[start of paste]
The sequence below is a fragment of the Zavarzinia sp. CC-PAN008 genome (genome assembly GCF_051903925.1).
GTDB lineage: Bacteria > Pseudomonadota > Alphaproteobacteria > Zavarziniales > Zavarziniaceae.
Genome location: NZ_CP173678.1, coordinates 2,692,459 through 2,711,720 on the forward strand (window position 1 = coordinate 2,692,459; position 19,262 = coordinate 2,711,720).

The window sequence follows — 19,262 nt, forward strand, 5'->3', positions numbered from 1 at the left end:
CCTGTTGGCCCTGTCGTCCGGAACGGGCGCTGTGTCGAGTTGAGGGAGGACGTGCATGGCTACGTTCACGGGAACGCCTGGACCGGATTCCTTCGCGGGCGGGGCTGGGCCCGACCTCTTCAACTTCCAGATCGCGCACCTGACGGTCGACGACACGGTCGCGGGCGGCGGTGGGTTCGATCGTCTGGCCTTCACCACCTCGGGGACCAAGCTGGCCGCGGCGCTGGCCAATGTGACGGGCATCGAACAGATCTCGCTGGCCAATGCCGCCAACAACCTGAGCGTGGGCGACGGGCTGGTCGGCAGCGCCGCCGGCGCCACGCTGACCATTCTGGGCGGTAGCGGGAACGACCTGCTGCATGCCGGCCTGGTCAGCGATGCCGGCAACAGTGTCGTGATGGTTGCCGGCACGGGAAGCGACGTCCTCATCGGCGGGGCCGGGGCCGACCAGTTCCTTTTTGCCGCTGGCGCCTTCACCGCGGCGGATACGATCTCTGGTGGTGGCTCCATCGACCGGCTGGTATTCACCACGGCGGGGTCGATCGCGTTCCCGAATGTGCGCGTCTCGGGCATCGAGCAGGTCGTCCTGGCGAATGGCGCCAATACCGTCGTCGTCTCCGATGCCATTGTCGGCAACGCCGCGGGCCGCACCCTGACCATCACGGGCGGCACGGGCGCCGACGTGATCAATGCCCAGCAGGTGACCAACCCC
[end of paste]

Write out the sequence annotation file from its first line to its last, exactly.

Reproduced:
The sequence below is a fragment of the Zavarzinia sp. CC-PAN008 genome (genome assembly GCF_051903925.1).
GTDB lineage: Bacteria > Pseudomonadota > Alphaproteobacteria > Zavarziniales > Zavarziniaceae.
Genome location: NZ_CP173678.1, coordinates 2,692,459 through 2,711,720 on the forward strand (window position 1 = coordinate 2,692,459; position 19,262 = coordinate 2,711,720).

The window sequence follows — 19,262 nt, forward strand, 5'->3', positions numbered from 1 at the left end:
CCTGTTGGCCCTGTCGTCCGGAACGGGCGCTGTGTCGAGTTGAGGGAGGACGTGCATGGCTACGTTCACGGGAACGCCTGGACCGGATTCCTTCGCGGGCGGGGCTGGGCCCGACCTCTTCAACTTCCAGATCGCGCACCTGACGGTCGACGACACGGTCGCGGGCGGCGGTGGGTTCGATCGTCTGGCCTTCACCACCTCGGGGACCAAGCTGGCCGCGGCGCTGGCCAATGTGACGGGCATCGAACAGATCTCGCTGGCCAATGCCGCCAACAACCTGAGCGTGGGCGACGGGCTGGTCGGCAGCGCCGCCGGCGCCACGCTGACCATTCTGGGCGGTAGCGGGAACGACCTGCTGCATGCCGGCCTGGTCAGCGATGCCGGCAACAGTGTCGTGATGGTTGCCGGCACGGGAAGCGACGTCCTCATCGGCGGGGCCGGGGCCGACCAGTTCCTTTTTGCCGCTGGCGCCTTCACCGCGGCGGATACGATCTCTGGTGGTGGCTCCATCGACCGGCTGGTATTCACCACGGCGGGGTCGATCGCGTTCCCGAATGTGCGCGTCTCGGGCATCGAGCAGGTCGTCCTGGCGAATGGCGCCAATACCGTCGTCGTCTCCGATGCCATTGTCGGCAACGCCGCGGGCCGCACCCTGACCATCACGGGCGGCACGGGCGCCGACGTGATCAATGCCCAGCAGGTGACCAACCCC